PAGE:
Exodus 4 – Moses, Expert Weaseler

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Today’s PassageExodus 4

You ever go into a job interview, a meeting with a doctor, a Q&A session following a lecture, and then afterwards come up with all sorts of questions you wish you’d thought to ask? Moses certainly didn’t. God kinda jumped him with the burning-bush meeting here, but he’s got so many questions and issues that the conversation extends into a second chapter. Say what you will about Moses, but the man can raise a concern.

And here he raises three. We’ve already seen him ask what name he should give as the name of the God who sent him. Now he asks, “What if they will not believe me or listen to what I say? For they may say, ‘The Lord has not appeared to you’” (1), and then he objects, “Please, Lord, I have never been eloquent…for I am slow of speech and slow of tongue” (10). And each time, God answers him.

If the people don’t believe Moses, God has a contingency plan. But it’s not really a contingency plan, because he fully intends to put it to use. He turns Moses’ staff into a snake and back, then makes his hand leprous before curing it again. And if that doesn’t get their attention, God says, “then you shall take some water from the Nile and pour it on the dry ground; and the water which you take from the Nile will become blood on the dry ground” (9). He puts these miracles in Moses’ toolkit (21), but the power to do them has its source not in Moses, but in God himself. If Moses thinks he can’t give the Israelites a reason to trust him, God can provide an adequate solution outside of Moses.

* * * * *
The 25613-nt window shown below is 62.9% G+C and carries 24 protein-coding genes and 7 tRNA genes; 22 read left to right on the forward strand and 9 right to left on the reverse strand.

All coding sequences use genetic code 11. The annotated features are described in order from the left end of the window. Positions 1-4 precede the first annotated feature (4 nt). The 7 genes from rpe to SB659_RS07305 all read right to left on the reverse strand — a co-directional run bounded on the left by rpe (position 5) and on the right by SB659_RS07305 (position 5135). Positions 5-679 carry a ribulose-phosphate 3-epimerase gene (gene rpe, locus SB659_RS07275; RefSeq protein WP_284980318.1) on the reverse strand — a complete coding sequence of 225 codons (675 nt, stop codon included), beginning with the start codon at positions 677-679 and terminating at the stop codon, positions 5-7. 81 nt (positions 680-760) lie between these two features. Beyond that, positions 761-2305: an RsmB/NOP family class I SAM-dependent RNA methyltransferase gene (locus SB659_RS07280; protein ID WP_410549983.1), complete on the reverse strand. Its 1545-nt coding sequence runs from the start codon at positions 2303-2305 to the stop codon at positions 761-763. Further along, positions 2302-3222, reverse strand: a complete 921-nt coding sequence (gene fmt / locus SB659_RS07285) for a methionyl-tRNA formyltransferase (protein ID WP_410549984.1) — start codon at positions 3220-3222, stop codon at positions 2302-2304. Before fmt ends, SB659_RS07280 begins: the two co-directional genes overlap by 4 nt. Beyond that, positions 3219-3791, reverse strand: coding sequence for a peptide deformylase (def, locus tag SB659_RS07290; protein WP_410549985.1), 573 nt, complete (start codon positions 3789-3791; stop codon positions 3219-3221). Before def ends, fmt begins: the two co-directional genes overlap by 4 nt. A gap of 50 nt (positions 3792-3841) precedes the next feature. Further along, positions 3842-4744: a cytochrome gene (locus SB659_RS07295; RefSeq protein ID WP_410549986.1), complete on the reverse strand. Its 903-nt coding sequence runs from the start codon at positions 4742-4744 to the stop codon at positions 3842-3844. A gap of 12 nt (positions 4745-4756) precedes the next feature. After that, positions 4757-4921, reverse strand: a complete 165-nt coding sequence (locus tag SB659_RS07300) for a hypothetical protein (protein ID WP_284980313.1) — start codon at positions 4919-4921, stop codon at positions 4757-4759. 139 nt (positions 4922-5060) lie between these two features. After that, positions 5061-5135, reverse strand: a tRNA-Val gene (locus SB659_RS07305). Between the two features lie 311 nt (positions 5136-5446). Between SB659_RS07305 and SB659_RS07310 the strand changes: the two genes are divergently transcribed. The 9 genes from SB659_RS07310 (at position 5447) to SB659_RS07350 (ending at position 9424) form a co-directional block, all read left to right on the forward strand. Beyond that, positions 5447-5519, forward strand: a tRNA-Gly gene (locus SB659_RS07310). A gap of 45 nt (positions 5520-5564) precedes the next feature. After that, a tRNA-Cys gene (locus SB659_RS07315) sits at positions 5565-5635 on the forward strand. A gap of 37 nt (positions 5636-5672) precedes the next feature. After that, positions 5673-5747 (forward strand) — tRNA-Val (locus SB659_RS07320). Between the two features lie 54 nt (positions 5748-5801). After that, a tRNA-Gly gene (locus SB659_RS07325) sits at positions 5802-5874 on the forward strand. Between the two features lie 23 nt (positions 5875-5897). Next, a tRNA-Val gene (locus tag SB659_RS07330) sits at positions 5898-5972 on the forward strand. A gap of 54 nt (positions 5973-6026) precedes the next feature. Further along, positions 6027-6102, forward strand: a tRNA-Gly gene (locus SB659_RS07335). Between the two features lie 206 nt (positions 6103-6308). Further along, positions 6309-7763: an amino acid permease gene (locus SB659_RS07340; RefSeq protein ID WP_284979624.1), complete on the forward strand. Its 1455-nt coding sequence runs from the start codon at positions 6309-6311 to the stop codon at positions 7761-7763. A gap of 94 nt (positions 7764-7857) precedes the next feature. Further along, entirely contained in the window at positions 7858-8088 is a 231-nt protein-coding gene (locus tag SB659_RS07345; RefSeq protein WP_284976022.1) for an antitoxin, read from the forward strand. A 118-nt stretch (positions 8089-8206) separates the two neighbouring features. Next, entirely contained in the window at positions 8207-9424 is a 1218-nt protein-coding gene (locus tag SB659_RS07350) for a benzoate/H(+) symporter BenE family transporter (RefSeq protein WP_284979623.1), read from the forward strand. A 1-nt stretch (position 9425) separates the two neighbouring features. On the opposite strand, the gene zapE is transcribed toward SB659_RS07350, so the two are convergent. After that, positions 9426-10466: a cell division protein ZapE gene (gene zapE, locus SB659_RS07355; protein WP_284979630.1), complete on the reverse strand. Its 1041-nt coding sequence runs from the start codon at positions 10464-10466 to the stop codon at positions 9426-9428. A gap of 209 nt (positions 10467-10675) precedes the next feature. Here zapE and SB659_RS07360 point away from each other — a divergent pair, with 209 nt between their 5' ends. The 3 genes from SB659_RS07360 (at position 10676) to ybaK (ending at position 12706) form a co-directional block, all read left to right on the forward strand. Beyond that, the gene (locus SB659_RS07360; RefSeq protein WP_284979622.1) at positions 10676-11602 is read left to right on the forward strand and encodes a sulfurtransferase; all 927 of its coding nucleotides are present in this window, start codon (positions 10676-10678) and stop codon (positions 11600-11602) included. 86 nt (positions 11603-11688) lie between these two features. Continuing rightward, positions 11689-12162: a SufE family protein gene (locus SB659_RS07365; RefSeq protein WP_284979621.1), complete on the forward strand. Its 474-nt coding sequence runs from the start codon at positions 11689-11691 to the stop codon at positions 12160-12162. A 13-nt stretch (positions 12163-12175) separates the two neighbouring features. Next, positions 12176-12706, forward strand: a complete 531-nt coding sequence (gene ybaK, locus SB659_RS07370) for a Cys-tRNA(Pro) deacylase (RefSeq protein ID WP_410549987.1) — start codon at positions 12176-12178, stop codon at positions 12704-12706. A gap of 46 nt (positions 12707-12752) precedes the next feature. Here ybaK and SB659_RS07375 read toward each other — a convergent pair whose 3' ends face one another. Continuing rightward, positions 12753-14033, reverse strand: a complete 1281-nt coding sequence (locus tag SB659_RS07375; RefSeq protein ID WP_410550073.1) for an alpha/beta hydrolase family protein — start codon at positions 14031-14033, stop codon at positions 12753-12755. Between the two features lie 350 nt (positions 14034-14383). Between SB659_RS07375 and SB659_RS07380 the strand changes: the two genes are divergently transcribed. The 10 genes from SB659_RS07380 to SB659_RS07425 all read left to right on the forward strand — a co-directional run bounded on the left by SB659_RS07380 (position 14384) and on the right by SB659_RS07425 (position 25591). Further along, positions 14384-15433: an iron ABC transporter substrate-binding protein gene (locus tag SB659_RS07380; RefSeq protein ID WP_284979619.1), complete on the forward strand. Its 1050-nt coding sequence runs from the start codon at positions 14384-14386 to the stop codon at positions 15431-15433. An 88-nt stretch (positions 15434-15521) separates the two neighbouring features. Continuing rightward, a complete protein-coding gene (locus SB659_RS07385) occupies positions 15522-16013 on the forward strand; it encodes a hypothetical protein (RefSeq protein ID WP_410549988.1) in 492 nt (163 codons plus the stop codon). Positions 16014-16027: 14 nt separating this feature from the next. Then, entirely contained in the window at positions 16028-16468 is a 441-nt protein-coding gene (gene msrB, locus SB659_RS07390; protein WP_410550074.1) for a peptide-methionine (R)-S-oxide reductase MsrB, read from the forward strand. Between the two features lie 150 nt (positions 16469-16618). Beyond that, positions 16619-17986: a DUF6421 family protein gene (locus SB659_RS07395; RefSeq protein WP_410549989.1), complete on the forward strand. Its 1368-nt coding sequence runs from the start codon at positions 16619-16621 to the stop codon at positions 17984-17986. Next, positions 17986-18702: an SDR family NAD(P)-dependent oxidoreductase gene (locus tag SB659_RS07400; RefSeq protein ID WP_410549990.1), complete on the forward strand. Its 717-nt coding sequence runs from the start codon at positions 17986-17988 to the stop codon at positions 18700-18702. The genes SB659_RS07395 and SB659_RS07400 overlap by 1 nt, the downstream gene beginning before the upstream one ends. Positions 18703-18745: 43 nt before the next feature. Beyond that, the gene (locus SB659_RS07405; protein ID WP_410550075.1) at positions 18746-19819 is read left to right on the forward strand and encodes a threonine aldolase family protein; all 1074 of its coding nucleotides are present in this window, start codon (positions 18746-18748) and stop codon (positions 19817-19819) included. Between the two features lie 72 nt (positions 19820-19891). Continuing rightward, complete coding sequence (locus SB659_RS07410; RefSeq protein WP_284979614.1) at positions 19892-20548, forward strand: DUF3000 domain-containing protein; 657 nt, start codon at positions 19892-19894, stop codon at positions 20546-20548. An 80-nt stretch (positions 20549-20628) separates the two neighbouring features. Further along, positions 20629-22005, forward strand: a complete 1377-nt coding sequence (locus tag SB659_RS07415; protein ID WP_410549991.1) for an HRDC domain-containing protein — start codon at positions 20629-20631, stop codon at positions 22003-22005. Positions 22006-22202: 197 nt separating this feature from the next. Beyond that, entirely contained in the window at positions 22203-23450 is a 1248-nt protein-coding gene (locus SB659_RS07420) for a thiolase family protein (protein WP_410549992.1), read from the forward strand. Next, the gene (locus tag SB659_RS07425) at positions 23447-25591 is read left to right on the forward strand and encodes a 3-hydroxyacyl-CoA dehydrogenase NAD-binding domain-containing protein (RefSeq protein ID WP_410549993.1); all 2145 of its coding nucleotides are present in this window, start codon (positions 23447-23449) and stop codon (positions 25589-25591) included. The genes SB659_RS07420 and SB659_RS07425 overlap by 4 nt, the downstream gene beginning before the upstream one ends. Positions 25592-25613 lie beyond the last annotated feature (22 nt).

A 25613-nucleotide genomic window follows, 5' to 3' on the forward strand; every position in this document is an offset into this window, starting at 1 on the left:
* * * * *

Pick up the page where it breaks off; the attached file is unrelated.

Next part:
And then Moses objects that he’s not a good speaker. God doesn’t care; he made mouths, their effectiveness is up to him, and he can teach Moses to say whatever he needs to say. And when Moses politely tries to excuse himself, God gets angry (13-14), but he responds with surprising restraint for an angry deity. “Fine,” he says, in so many words, “we’ll make your brother Aaron the spokesman.” If Moses is inadequate, God is more than capable to make up for Moses’ shortcomings with external resources, whether God provides his own power directly or through Moses’ brother.

At the end of the day, God intends to liberate his people from Egyptian rule and return them to the land he promised them. He’s going to use Moses to accomplish his ends, not because he needs him, but because that’s how he wants to do it. If Moses is to be believed, he and his lead tongue are ill-suited for the task; at the very least, at this point he lacks confidence and shows that his primary skills are hesitation and making excuses. But we know where this book ends up. At the conclusion of Exodus, the people are free and on their way back to Canaan.

By no means do I advocate for pursuing incompetence. If God’s will for us entails learning new skills and abilities, we should invest our time in acquiring what he’s got for us. But God’s ability to work through our lives isn’t dependent on us. He can turn staffs into snakes and water into blood, and he can reverse the process; he can cause and cure leprosy at will. He invented human beings, and guess what? You’re a human being.

And I’m not making any promises, but if you obey God, even if you drag your feet when he calls you, he still might just use you and your brother to liberate an entire nation from the hand of an oppressive Pharaoh.

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